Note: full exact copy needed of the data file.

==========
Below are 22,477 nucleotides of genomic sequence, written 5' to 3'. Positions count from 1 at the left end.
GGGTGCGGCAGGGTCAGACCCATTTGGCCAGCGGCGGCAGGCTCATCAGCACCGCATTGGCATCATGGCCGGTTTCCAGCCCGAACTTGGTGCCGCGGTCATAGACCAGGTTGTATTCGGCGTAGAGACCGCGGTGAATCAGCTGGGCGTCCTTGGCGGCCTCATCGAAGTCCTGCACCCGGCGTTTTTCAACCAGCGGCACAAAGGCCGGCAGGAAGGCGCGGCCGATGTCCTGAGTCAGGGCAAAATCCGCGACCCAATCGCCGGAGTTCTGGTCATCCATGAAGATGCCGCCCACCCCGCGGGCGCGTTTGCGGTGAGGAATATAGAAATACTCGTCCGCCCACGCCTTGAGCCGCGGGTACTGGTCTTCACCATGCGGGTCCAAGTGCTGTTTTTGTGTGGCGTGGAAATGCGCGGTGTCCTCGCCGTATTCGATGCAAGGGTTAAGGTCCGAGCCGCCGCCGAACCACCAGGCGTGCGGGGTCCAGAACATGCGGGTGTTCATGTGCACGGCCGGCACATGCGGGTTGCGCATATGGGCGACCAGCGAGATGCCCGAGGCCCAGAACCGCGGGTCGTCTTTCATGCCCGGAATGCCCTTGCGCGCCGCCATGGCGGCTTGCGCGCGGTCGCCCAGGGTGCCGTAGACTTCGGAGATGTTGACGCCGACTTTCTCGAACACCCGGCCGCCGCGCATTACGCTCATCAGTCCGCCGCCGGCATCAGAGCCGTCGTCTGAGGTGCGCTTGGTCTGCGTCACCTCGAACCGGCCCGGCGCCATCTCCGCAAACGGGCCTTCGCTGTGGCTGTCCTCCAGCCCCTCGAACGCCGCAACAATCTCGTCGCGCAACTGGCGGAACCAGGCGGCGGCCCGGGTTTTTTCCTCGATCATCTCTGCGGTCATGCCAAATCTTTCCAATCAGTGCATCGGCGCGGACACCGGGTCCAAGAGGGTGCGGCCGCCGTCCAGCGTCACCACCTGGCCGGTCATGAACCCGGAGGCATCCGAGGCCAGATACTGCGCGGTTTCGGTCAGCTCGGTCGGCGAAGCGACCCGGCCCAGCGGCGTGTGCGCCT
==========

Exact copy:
Below are 22,477 nucleotides of genomic sequence, written 5' to 3'. Positions count from 1 at the left end.
GGGTGCGGCAGGGTCAGACCCATTTGGCCAGCGGCGGCAGGCTCATCAGCACCGCATTGGCATCATGGCCGGTTTCCAGCCCGAACTTGGTGCCGCGGTCATAGACCAGGTTGTATTCGGCGTAGAGACCGCGGTGAATCAGCTGGGCGTCCTTGGCGGCCTCATCGAAGTCCTGCACCCGGCGTTTTTCAACCAGCGGCACAAAGGCCGGCAGGAAGGCGCGGCCGATGTCCTGAGTCAGGGCAAAATCCGCGACCCAATCGCCGGAGTTCTGGTCATCCATGAAGATGCCGCCCACCCCGCGGGCGCGTTTGCGGTGAGGAATATAGAAATACTCGTCCGCCCACGCCTTGAGCCGCGGGTACTGGTCTTCACCATGCGGGTCCAAGTGCTGTTTTTGTGTGGCGTGGAAATGCGCGGTGTCCTCGCCGTATTCGATGCAAGGGTTAAGGTCCGAGCCGCCGCCGAACCACCAGGCGTGCGGGGTCCAGAACATGCGGGTGTTCATGTGCACGGCCGGCACATGCGGGTTGCGCATATGGGCGACCAGCGAGATGCCCGAGGCCCAGAACCGCGGGTCGTCTTTCATGCCCGGAATGCCCTTGCGCGCCGCCATGGCGGCTTGCGCGCGGTCGCCCAGGGTGCCGTAGACTTCGGAGATGTTGACGCCGACTTTCTCGAACACCCGGCCGCCGCGCATTACGCTCATCAGTCCGCCGCCGGCATCAGAGCCGTCGTCTGAGGTGCGCTTGGTCTGCGTCACCTCGAACCGGCCCGGCGCCATCTCCGCAAACGGGCCTTCGCTGTGGCTGTCCTCCAGCCCCTCGAACGCCGCAACAATCTCGTCGCGCAACTGGCGGAACCAGGCGGCGGCCCGGGTTTTTTCCTCGATCATCTCTGCGGTCATGCCAAATCTTTCCAATCAGTGCATCGGCGCGGACACCGGGTCCAAGAGGGTGCGGCCGCCGTCCAGCGTCACCACCTGGCCGGTCATGAACCCGGAGGCATCCGAGGCCAGATACTGCGCGGTTTCGGTCAGCTCGGTCGGCGAAGCGACCCGGCCCAGCGGCGTGTGCGCCT